Attacking market constraints with data
ELAN RDC and Eastern African Grain Council (EAGC) have begun the instalment of the RATIN market information system in the East and South Region (www.ratin.net). With a network of border and market monitors, RATIN will publish daily updates on market prices and both formal and informal cross-border trade volumes across the two regions.
By improving market transparency ELAN RDC hopes to support the rationalisation of prices, improve both domestic and cross-border structured grain trade and inform data-driven policy discussions. Regional and national stakeholders from the public and private sectors as well as NGOs can make use of the market data, leading to better-informed decisions.
Border monitors will be present by the end of July 2018 to feed data into the system at the Kasindi, Mahagi, Bunagana (Uganda), Goma, Bukavu, Kamanyola (Rwanda), Uvira (Burundi) and Kasumbelesa (Zambia) borders and market monitors at the Bunia, Beni, Butembo, Rutshuru, Goma, Bukavu, Uvira, Likasi, Kolwezi and Lubumbashi markets.
EAGC will complement this market information system with a training on structured grain trade for stakeholders in the East and South of the DRC in July. The training will focus on EAC grain quality standards as well as storage and trade best practices. To date, 10 grain trade stakeholders have paid the $400 membership fee to become full-fledged members of the EAGC network which will enable them to grow their production and trade. ELAN RDC aims to increase the trade of grains from the DRC to neighboring countries by 25%.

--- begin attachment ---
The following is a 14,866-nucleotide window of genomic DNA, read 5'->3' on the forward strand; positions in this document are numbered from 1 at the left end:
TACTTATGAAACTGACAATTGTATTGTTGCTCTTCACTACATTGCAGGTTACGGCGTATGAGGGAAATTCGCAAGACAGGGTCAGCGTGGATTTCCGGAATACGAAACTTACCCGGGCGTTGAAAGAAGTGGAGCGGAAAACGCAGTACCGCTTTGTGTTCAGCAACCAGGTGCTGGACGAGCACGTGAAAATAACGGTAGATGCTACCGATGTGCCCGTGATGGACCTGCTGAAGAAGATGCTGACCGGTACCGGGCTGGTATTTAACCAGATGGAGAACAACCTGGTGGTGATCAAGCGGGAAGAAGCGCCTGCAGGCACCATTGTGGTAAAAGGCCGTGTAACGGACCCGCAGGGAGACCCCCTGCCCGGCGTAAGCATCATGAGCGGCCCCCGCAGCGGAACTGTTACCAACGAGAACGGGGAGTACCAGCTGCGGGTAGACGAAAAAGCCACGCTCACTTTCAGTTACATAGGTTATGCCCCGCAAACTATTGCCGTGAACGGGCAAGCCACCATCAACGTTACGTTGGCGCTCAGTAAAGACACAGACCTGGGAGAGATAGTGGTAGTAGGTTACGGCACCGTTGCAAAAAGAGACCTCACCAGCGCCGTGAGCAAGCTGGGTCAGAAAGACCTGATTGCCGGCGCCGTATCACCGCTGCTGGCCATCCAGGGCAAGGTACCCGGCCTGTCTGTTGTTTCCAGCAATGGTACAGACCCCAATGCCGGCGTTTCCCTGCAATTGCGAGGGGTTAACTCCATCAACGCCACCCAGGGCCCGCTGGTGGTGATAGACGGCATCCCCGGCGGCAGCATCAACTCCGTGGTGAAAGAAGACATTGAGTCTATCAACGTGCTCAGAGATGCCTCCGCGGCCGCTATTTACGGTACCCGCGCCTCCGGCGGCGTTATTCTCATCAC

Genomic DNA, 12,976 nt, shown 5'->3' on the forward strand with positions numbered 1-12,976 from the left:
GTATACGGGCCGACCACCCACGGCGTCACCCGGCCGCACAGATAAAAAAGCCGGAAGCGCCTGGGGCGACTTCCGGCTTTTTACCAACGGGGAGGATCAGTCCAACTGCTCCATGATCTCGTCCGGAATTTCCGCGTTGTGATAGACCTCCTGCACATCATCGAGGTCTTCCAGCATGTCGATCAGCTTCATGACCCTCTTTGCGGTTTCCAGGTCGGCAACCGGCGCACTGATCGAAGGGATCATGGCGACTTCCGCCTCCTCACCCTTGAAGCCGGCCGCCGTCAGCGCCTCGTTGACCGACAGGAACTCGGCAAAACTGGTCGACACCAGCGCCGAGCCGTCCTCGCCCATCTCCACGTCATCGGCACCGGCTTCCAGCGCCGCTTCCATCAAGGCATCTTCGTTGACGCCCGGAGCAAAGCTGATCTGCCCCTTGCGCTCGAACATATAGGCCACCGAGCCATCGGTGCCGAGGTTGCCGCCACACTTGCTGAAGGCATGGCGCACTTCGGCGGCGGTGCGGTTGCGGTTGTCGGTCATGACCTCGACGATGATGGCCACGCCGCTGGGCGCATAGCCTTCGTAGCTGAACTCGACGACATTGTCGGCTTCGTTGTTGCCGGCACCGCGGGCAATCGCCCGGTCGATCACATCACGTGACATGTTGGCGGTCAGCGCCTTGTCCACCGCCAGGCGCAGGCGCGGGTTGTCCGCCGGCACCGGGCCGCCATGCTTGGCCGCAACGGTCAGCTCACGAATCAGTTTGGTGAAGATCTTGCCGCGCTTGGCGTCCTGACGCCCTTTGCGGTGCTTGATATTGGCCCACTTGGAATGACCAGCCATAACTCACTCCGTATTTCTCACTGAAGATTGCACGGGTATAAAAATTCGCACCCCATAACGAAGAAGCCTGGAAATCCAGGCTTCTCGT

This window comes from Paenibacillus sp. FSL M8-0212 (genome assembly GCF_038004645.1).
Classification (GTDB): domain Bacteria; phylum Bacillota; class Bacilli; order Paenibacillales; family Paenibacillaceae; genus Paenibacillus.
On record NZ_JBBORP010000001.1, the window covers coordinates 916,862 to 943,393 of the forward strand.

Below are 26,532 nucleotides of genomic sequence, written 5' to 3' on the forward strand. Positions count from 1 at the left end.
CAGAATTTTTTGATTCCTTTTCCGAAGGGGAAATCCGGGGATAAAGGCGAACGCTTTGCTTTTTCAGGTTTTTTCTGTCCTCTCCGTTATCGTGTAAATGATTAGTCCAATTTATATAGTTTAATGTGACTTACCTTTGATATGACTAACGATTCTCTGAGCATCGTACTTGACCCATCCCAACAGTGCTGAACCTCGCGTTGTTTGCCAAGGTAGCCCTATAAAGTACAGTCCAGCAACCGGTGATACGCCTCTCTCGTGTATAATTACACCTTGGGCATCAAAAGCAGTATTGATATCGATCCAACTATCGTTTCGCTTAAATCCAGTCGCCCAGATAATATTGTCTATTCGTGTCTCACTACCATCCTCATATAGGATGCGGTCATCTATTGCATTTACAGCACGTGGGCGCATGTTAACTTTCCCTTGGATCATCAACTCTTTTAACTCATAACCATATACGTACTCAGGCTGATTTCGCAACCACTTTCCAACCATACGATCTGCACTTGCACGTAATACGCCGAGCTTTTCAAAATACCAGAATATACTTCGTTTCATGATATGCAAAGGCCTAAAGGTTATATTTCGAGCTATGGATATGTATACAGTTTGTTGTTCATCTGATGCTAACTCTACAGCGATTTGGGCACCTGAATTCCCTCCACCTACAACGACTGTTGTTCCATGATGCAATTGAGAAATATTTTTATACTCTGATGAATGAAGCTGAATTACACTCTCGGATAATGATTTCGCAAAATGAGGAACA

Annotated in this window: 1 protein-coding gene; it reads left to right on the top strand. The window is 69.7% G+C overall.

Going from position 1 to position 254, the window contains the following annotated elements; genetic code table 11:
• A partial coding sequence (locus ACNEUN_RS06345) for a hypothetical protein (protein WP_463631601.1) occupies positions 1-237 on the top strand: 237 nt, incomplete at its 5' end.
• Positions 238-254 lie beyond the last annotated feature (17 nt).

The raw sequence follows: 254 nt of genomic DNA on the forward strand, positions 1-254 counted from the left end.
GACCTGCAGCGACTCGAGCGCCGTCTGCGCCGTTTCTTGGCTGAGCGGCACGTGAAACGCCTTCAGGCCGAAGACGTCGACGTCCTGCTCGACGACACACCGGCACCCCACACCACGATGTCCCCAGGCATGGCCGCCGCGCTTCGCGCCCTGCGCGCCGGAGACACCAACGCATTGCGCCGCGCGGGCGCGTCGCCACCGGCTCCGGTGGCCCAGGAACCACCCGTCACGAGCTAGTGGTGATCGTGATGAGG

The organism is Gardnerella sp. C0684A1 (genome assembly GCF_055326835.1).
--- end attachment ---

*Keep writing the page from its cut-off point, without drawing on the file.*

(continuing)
ELAN RDC and The African Seed Access Index (TASAI) presented a 13-point seed sector strategy for the South and East Regions in Kinshasa on July 4th. The strategy is based on the quantitative assessment of the DRC seed sector as compared to 12 other African countries and seeks to address key constraints to enable the development of a private sector-led seed sector in the DRC.
On July 26, ELAN RDC, TASAI and EAGC will present our work to the community of donors in Kinshasa in an effort to align existing programming with private sector development approaches and inform future programming.
The draft strategies, currently being revised, include:
Review of the DRC seed law
Strengthening of local production systems
Strengthening of local private seed companies
Clarification of cross-border trade mechanisms
Strengthening the Provincial Seed Councils (COPROSEM)
Supporting the National Seed Service (SENASEM)
Strengthening national and provincial breeding programs
Organisation of the emergency relief market
Strengthening of rural agro-dealer networks
Supporting the development of national and provincial seed associations
Improving variety release and registration procedures
Strengthening agricultural extension services for farmers
Improving access to finance for seed companies